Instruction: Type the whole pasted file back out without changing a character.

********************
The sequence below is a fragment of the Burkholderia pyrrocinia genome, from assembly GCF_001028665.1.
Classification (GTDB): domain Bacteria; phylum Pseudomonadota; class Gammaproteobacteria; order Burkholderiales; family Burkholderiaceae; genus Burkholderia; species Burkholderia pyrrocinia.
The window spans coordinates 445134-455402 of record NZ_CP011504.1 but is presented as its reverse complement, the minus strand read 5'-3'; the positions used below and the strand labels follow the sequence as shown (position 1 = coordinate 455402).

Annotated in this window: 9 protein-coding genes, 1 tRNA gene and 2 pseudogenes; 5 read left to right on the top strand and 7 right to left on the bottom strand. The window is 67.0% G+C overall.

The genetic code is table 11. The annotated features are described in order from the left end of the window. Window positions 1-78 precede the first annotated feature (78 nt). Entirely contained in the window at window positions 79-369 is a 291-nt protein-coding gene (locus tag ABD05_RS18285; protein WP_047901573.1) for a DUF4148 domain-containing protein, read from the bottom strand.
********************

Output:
The sequence below is a fragment of the Burkholderia pyrrocinia genome, from assembly GCF_001028665.1.
Classification (GTDB): domain Bacteria; phylum Pseudomonadota; class Gammaproteobacteria; order Burkholderiales; family Burkholderiaceae; genus Burkholderia; species Burkholderia pyrrocinia.
The window spans coordinates 445134-455402 of record NZ_CP011504.1 but is presented as its reverse complement, the minus strand read 5'-3'; the positions used below and the strand labels follow the sequence as shown (position 1 = coordinate 455402).

Annotated in this window: 9 protein-coding genes, 1 tRNA gene and 2 pseudogenes; 5 read left to right on the top strand and 7 right to left on the bottom strand. The window is 67.0% G+C overall.

The genetic code is table 11. The annotated features are described in order from the left end of the window. Window positions 1-78 precede the first annotated feature (78 nt). Entirely contained in the window at window positions 79-369 is a 291-nt protein-coding gene (locus tag ABD05_RS18285; protein WP_047901573.1) for a DUF4148 domain-containing protein, read from the bottom strand.